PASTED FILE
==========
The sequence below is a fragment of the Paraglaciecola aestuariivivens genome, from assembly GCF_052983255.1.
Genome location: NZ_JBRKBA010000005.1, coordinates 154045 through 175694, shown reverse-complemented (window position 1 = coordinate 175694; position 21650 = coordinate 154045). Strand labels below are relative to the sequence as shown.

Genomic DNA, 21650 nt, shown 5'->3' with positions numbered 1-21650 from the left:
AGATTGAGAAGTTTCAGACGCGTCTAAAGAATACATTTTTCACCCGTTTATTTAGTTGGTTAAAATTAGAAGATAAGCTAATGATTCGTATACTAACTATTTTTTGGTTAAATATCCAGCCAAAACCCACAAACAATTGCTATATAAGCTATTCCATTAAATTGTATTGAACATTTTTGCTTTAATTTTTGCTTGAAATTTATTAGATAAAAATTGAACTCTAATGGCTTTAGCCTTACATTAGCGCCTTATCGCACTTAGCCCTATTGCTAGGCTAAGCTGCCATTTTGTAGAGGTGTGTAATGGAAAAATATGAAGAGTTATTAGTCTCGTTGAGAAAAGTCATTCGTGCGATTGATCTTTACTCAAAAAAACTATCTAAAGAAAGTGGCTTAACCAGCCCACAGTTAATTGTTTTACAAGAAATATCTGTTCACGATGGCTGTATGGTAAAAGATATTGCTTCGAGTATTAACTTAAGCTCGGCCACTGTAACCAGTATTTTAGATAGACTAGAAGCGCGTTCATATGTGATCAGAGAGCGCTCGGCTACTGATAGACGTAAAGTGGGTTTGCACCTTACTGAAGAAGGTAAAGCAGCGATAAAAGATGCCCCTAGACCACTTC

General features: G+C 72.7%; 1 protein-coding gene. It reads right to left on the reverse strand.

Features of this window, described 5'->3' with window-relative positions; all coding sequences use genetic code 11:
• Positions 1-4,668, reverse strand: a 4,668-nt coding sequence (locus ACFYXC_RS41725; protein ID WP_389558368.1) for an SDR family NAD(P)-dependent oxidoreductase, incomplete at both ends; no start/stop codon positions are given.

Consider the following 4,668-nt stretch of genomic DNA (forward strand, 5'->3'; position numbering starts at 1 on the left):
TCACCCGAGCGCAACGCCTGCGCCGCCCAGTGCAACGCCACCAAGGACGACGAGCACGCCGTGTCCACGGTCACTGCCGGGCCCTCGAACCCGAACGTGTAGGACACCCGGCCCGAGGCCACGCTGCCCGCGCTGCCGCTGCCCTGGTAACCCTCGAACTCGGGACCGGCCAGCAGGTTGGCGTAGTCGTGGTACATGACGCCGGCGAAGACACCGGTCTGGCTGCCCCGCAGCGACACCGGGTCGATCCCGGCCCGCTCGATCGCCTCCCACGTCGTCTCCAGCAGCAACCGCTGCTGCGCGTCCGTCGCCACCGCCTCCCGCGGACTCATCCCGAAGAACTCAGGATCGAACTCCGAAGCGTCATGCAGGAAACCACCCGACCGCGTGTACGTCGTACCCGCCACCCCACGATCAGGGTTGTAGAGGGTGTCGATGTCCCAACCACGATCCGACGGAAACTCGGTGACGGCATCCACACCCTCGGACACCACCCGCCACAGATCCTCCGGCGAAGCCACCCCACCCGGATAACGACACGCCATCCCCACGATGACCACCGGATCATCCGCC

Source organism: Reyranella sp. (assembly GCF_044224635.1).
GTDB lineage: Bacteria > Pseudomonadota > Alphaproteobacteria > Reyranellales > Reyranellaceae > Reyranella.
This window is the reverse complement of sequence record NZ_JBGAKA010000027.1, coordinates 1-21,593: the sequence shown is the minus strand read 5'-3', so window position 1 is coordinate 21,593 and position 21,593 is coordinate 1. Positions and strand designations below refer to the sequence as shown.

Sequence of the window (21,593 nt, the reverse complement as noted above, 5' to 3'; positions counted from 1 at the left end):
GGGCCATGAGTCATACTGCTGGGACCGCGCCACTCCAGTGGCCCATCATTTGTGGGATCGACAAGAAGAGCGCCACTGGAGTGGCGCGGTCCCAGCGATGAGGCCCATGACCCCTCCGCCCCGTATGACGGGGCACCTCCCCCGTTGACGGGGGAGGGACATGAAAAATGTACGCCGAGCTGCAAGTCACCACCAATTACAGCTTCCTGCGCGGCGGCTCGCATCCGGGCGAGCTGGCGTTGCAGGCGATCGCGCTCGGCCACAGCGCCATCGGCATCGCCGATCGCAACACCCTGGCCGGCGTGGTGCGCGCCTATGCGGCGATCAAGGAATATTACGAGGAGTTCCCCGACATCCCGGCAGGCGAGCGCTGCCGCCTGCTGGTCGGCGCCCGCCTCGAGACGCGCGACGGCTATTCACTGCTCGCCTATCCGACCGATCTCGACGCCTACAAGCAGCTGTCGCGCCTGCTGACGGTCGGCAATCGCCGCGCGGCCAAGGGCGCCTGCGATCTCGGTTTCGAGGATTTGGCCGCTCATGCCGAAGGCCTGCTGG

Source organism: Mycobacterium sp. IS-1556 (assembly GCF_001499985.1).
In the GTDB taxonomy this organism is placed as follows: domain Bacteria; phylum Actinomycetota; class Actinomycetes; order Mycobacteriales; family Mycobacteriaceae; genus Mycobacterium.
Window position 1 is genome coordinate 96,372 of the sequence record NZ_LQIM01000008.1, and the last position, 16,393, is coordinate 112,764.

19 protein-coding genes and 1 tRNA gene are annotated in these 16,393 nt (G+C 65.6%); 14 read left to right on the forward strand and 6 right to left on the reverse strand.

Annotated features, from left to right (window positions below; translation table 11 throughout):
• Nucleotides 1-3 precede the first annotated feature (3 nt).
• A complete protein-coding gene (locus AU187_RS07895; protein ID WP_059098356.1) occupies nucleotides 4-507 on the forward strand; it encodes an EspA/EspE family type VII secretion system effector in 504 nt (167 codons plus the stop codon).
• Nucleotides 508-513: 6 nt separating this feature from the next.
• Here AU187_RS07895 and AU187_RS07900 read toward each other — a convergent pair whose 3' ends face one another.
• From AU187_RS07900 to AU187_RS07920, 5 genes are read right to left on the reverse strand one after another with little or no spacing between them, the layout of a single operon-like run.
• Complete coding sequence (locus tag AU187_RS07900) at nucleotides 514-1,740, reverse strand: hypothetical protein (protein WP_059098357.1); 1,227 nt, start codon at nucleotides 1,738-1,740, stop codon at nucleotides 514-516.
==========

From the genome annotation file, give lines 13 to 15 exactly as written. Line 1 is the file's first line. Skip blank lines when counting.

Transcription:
Sequence of the window (21,593 nt, the reverse complement as noted above, 5' to 3'; positions counted from 1 at the left end):
GGGCCATGAGTCATACTGCTGGGACCGCGCCACTCCAGTGGCCCATCATTTGTGGGATCGACAAGAAGAGCGCCACTGGAGTGGCGCGGTCCCAGCGATGAGGCCCATGACCCCTCCGCCCCGTATGACGGGGCACCTCCCCCGTTGACGGGGGAGGGACATGAAAAATGTACGCCGAGCTGCAAGTCACCACCAATTACAGCTTCCTGCGCGGCGGCTCGCATCCGGGCGAGCTGGCGTTGCAGGCGATCGCGCTCGGCCACAGCGCCATCGGCATCGCCGATCGCAACACCCTGGCCGGCGTGGTGCGCGCCTATGCGGCGATCAAGGAATATTACGAGGAGTTCCCCGACATCCCGGCAGGCGAGCGCTGCCGCCTGCTGGTCGGCGCCCGCCTCGAGACGCGCGACGGCTATTCACTGCTCGCCTATCCGACCGATCTCGACGCCTACAAGCAGCTGTCGCGCCTGCTGACGGTCGGCAATCGCCGCGCGGCCAAGGGCGCCTGCGATCTCGGTTTCGAGGATTTGGCCGCTCATGCCGAAGGCCTGCTGG

Source organism: Mycobacterium sp. IS-1556 (assembly GCF_001499985.1).